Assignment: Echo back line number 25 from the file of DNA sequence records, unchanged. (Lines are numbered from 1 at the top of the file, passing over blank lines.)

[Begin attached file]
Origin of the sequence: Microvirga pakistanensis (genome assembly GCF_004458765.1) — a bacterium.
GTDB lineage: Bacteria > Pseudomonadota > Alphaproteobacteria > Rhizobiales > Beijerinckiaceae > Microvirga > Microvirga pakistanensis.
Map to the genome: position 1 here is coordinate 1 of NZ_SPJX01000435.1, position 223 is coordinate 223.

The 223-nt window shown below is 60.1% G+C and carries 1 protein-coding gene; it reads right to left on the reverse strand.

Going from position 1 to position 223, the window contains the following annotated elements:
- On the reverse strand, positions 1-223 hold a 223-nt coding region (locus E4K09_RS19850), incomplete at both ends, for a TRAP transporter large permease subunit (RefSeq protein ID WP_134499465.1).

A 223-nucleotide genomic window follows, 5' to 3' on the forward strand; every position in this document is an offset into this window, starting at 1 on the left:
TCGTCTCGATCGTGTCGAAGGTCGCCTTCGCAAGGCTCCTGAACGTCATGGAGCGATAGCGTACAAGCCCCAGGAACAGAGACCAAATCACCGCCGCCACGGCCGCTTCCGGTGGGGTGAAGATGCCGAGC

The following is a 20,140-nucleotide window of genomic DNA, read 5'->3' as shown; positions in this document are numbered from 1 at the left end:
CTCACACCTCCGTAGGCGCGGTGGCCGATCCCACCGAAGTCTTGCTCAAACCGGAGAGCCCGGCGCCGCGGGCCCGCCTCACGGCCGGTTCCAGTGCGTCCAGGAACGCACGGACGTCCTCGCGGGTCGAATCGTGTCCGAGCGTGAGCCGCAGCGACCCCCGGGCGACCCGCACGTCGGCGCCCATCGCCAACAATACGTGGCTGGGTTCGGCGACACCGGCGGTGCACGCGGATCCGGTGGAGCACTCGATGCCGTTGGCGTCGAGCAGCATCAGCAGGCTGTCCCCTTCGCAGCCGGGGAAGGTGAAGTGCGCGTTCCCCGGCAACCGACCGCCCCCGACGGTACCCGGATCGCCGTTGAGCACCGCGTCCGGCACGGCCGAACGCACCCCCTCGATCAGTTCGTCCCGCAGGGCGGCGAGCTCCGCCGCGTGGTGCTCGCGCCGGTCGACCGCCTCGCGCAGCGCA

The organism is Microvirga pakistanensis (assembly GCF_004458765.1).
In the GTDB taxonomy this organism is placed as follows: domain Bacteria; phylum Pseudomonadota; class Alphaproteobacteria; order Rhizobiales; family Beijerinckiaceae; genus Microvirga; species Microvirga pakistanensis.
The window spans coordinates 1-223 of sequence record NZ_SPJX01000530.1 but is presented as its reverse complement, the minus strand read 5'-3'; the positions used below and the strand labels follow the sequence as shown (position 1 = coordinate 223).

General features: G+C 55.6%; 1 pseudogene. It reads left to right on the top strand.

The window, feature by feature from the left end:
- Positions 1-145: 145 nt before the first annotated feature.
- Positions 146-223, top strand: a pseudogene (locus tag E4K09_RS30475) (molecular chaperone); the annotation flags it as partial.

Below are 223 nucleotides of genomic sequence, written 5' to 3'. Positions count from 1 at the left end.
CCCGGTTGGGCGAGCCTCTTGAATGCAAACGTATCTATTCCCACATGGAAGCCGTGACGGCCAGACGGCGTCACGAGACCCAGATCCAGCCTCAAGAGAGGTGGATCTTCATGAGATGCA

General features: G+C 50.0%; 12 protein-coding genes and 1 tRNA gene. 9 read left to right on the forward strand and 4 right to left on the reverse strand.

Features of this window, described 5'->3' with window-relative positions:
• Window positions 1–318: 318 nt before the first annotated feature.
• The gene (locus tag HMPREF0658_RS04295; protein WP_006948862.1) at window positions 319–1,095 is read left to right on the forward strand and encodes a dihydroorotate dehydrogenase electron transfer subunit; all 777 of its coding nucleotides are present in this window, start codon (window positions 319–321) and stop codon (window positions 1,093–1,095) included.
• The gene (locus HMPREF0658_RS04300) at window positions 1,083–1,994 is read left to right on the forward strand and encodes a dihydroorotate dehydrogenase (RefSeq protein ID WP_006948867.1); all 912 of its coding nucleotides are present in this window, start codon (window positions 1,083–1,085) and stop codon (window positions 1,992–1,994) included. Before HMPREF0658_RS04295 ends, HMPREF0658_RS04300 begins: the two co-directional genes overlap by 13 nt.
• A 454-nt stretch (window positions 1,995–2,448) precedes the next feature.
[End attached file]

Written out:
• A 454-nt stretch (window positions 1,995–2,448) precedes the next feature.